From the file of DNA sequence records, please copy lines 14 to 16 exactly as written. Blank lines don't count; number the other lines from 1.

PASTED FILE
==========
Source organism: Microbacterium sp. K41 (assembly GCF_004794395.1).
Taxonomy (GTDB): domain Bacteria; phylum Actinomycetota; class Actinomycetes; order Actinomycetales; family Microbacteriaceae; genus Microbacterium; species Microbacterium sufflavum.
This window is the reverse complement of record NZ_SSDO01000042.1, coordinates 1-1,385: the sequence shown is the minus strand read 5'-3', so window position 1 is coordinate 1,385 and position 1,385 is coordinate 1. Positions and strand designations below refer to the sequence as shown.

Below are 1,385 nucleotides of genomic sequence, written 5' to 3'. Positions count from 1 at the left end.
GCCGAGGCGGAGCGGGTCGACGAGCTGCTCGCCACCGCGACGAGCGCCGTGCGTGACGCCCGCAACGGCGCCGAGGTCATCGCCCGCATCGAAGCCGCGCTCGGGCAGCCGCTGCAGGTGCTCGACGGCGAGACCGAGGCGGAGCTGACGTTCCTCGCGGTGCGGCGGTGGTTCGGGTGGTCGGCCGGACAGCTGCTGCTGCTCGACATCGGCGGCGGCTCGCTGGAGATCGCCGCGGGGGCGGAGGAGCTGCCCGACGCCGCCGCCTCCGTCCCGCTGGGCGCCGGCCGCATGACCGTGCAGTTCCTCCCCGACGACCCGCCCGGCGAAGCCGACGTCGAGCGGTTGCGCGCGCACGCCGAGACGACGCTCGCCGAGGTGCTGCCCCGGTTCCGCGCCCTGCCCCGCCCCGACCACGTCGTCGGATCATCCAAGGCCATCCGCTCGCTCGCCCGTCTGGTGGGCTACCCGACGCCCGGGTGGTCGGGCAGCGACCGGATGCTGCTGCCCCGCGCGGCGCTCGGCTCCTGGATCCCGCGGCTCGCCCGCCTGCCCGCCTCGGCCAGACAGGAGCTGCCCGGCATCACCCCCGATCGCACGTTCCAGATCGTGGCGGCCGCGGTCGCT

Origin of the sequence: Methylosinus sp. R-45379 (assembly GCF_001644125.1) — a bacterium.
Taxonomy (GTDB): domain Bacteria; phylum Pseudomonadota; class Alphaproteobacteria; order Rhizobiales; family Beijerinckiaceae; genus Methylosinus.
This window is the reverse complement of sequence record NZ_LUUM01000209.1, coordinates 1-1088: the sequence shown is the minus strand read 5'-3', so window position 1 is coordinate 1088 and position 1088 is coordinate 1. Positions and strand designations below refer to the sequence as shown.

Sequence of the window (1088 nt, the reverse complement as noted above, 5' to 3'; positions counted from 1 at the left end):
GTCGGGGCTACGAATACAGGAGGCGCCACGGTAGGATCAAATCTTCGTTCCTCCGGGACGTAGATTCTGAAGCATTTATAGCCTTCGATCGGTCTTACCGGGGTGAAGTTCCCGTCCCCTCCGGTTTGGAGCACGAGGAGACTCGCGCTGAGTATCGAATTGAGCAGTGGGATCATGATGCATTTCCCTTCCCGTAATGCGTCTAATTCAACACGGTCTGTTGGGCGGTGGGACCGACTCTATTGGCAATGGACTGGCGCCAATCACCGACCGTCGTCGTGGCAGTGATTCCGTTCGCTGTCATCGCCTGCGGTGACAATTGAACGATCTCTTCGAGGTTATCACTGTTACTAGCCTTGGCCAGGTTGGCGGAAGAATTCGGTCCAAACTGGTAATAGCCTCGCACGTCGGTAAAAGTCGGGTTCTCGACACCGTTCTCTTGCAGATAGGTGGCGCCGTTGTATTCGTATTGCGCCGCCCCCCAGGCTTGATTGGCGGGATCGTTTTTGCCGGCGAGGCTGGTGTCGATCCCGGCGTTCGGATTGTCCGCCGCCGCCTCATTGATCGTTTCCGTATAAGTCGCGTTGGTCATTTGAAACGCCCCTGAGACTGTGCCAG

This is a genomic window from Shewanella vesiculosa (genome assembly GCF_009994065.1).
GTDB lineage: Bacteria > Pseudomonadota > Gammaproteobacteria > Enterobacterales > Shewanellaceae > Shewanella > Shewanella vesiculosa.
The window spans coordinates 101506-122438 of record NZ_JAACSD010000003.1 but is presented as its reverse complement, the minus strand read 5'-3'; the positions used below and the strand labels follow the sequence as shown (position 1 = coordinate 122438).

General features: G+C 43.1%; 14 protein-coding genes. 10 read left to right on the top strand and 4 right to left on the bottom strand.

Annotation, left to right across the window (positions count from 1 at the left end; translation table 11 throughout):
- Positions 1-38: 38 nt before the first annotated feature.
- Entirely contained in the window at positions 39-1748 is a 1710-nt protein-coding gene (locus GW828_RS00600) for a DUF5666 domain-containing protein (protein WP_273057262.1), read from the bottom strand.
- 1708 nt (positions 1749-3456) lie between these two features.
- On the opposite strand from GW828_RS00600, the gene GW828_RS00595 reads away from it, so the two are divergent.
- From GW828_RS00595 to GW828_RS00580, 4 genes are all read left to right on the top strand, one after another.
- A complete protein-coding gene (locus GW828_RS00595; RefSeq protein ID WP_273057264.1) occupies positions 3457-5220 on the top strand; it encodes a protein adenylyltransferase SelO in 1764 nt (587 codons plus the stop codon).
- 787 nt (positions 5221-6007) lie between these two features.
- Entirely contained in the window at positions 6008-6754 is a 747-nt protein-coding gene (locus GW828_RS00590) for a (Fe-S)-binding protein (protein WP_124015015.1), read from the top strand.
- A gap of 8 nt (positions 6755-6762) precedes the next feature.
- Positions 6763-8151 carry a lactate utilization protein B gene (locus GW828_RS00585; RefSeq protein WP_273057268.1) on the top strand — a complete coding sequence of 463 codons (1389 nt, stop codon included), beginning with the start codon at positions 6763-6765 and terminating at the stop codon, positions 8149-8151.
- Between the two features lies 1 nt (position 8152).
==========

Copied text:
General features: G+C 43.1%; 14 protein-coding genes. 10 read left to right on the top strand and 4 right to left on the bottom strand.

Annotation, left to right across the window (positions count from 1 at the left end; translation table 11 throughout):
- Positions 1-38: 38 nt before the first annotated feature.